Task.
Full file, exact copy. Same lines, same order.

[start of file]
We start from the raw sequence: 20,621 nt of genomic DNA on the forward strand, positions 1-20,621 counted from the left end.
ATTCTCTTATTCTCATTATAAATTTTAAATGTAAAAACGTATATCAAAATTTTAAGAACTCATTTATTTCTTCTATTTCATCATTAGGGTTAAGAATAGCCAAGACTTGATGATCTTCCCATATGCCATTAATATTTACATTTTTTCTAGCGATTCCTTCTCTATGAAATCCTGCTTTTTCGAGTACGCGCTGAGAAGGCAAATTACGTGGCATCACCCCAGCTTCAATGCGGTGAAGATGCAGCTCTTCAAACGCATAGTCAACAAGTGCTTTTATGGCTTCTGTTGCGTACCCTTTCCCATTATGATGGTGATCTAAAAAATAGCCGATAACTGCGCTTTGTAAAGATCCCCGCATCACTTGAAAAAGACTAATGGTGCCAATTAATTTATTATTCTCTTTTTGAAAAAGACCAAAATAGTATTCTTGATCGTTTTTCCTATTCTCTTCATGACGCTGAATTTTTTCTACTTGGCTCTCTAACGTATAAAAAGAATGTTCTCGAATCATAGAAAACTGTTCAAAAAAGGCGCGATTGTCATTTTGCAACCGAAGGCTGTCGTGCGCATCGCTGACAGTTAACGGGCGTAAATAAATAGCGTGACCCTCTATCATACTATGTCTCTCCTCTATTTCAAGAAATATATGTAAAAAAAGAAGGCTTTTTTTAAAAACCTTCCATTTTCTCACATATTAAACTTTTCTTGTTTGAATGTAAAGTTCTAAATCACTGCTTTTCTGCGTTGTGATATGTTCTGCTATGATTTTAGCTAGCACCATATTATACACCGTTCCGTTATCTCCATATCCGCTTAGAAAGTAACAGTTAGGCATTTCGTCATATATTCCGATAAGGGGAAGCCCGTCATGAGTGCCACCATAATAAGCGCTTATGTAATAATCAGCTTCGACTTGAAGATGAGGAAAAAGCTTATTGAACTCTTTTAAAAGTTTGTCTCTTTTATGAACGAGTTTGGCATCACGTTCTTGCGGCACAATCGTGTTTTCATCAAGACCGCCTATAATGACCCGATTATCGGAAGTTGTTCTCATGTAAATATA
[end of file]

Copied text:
We start from the raw sequence: 20,621 nt of genomic DNA on the forward strand, positions 1-20,621 counted from the left end.
ATTCTCTTATTCTCATTATAAATTTTAAATGTAAAAACGTATATCAAAATTTTAAGAACTCATTTATTTCTTCTATTTCATCATTAGGGTTAAGAATAGCCAAGACTTGATGATCTTCCCATATGCCATTAATATTTACATTTTTTCTAGCGATTCCTTCTCTATGAAATCCTGCTTTTTCGAGTACGCGCTGAGAAGGCAAATTACGTGGCATCACCCCAGCTTCAATGCGGTGAAGATGCAGCTCTTCAAACGCATAGTCAACAAGTGCTTTTATGGCTTCTGTTGCGTACCCTTTCCCATTATGATGGTGATCTAAAAAATAGCCGATAACTGCGCTTTGTAAAGATCCCCGCATCACTTGAAAAAGACTAATGGTGCCAATTAATTTATTATTCTCTTTTTGAAAAAGACCAAAATAGTATTCTTGATCGTTTTTCCTATTCTCTTCATGACGCTGAATTTTTTCTACTTGGCTCTCTAACGTATAAAAAGAATGTTCTCGAATCATAGAAAACTGTTCAAAAAAGGCGCGATTGTCATTTTGCAACCGAAGGCTGTCGTGCGCATCGCTGACAGTTAACGGGCGTAAATAAATAGCGTGACCCTCTATCATACTATGTCTCTCCTCTATTTCAAGAAATATATGTAAAAAAAGAAGGCTTTTTTTAAAAACCTTCCATTTTCTCACATATTAAACTTTTCTTGTTTGAATGTAAAGTTCTAAATCACTGCTTTTCTGCGTTGTGATATGTTCTGCTATGATTTTAGCTAGCACCATATTATACACCGTTCCGTTATCTCCATATCCGCTTAGAAAGTAACAGTTAGGCATTTCGTCATATATTCCGATAAGGGGAAGCCCGTCATGAGTGCCACCATAATAAGCGCTTATGTAATAATCAGCTTCGACTTGAAGATGAGGAAAAAGCTTATTGAACTCTTTTAAAAGTTTGTCTCTTTTATGAACGAGTTTGGCATCACGTTCTTGCGGCACAATCGTGTTTTCATCAAGACCGCCTATAATGACCCGATTATCGGAAGTTGTTCTCATGTAAATATA